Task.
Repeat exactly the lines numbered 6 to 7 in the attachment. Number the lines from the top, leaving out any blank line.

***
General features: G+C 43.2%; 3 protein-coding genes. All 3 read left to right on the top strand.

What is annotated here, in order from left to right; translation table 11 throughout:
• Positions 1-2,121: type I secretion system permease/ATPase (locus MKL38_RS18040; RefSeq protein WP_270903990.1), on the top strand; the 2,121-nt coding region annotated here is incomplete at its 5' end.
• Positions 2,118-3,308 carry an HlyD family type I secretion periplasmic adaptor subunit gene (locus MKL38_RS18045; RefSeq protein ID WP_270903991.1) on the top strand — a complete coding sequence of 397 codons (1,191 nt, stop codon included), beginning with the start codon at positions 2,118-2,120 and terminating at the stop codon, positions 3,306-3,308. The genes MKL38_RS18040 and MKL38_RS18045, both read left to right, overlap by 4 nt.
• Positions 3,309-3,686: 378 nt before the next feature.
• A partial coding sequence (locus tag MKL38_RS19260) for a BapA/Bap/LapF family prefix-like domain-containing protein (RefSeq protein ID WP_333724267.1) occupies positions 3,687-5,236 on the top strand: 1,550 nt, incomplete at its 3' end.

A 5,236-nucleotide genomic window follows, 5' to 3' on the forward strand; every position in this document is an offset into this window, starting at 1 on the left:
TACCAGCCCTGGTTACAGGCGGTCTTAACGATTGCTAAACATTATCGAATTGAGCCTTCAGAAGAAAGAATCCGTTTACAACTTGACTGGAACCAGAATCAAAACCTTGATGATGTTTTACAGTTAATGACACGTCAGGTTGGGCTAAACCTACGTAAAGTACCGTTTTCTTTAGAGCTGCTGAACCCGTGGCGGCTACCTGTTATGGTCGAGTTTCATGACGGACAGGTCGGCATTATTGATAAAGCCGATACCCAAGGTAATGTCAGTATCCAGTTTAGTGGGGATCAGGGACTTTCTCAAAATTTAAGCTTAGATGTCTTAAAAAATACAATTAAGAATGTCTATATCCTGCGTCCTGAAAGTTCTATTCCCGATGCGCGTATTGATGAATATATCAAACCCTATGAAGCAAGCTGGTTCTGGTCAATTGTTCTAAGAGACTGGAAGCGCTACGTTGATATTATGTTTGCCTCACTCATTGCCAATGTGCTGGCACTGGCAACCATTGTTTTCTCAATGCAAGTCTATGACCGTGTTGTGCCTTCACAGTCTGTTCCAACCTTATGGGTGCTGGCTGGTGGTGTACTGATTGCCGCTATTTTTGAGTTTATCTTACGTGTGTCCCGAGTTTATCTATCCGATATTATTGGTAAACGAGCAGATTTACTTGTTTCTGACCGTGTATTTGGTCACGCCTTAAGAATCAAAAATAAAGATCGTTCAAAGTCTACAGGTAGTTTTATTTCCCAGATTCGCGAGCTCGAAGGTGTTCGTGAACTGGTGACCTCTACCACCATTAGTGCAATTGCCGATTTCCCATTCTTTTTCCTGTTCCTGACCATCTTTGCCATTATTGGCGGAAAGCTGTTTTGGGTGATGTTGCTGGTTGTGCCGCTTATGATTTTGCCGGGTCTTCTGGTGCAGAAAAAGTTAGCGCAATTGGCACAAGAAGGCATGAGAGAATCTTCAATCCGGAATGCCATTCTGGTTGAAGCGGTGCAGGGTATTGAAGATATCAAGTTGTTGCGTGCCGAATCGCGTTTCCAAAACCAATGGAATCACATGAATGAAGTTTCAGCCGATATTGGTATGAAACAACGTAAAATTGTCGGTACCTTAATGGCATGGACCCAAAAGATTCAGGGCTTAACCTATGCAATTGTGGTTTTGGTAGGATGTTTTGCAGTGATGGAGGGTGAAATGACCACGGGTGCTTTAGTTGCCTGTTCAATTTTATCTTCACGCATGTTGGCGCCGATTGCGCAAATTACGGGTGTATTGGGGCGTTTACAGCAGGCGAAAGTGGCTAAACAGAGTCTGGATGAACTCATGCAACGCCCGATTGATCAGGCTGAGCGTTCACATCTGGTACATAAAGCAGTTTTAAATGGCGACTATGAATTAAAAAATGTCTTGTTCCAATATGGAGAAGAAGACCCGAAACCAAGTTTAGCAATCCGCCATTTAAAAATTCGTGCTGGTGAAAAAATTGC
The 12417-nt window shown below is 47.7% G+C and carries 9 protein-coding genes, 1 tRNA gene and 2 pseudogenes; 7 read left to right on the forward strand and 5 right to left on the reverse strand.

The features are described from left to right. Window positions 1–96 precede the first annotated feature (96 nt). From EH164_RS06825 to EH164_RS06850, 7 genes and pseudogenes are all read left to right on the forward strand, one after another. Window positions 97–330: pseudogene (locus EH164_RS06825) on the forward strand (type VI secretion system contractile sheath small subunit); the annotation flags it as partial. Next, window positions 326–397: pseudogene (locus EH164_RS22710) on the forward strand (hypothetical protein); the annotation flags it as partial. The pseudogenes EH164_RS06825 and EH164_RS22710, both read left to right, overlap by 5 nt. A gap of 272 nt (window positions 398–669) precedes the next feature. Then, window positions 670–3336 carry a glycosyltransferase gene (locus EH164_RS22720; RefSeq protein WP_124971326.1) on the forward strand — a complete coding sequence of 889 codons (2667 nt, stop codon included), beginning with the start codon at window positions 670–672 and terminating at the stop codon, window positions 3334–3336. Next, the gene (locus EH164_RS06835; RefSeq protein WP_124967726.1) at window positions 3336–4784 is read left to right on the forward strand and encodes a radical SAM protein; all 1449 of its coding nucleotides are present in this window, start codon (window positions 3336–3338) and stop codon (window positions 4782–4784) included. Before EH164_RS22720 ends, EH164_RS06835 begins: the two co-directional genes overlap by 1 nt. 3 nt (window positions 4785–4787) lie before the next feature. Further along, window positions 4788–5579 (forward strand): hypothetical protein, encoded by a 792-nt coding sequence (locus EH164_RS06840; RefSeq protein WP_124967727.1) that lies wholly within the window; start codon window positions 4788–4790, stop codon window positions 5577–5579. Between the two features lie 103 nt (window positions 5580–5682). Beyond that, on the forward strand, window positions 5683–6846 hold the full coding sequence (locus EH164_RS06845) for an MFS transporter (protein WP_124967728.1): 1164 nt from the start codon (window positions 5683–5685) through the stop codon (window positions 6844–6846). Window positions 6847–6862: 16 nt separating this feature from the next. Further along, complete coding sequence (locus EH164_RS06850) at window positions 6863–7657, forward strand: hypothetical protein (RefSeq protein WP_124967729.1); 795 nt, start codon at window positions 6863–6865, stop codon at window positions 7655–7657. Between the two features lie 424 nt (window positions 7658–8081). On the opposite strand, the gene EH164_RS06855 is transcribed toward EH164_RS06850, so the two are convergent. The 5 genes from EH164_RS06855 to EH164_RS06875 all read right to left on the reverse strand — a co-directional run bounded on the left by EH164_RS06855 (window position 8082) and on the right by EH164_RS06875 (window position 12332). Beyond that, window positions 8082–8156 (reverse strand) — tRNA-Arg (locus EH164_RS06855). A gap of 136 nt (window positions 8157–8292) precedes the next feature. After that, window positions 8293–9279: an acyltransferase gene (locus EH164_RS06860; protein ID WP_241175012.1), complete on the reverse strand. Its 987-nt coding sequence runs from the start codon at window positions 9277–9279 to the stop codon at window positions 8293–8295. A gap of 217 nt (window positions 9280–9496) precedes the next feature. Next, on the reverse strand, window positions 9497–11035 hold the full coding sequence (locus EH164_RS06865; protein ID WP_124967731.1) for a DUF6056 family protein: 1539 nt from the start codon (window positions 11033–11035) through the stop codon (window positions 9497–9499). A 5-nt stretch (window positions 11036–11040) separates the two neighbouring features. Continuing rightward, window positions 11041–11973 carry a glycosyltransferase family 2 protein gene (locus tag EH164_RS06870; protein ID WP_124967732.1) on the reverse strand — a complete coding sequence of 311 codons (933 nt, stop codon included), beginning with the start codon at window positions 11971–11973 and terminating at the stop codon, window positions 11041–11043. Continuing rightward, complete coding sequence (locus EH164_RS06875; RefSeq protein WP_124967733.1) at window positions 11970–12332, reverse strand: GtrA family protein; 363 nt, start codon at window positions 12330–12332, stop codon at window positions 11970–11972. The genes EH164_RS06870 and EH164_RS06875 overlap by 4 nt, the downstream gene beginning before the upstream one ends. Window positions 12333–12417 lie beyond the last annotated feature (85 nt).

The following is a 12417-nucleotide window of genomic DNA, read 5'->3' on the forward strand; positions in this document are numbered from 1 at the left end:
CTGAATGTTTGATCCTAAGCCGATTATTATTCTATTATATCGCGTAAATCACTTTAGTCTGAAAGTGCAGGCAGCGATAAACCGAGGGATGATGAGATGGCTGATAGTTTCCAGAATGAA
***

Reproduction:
• A partial coding sequence (locus tag MKL38_RS19260) for a BapA/Bap/LapF family prefix-like domain-containing protein (RefSeq protein ID WP_333724267.1) occupies positions 3,687-5,236 on the top strand: 1,550 nt, incomplete at its 3' end.

A 5,236-nucleotide genomic window follows, 5' to 3' on the forward strand; every position in this document is an offset into this window, starting at 1 on the left: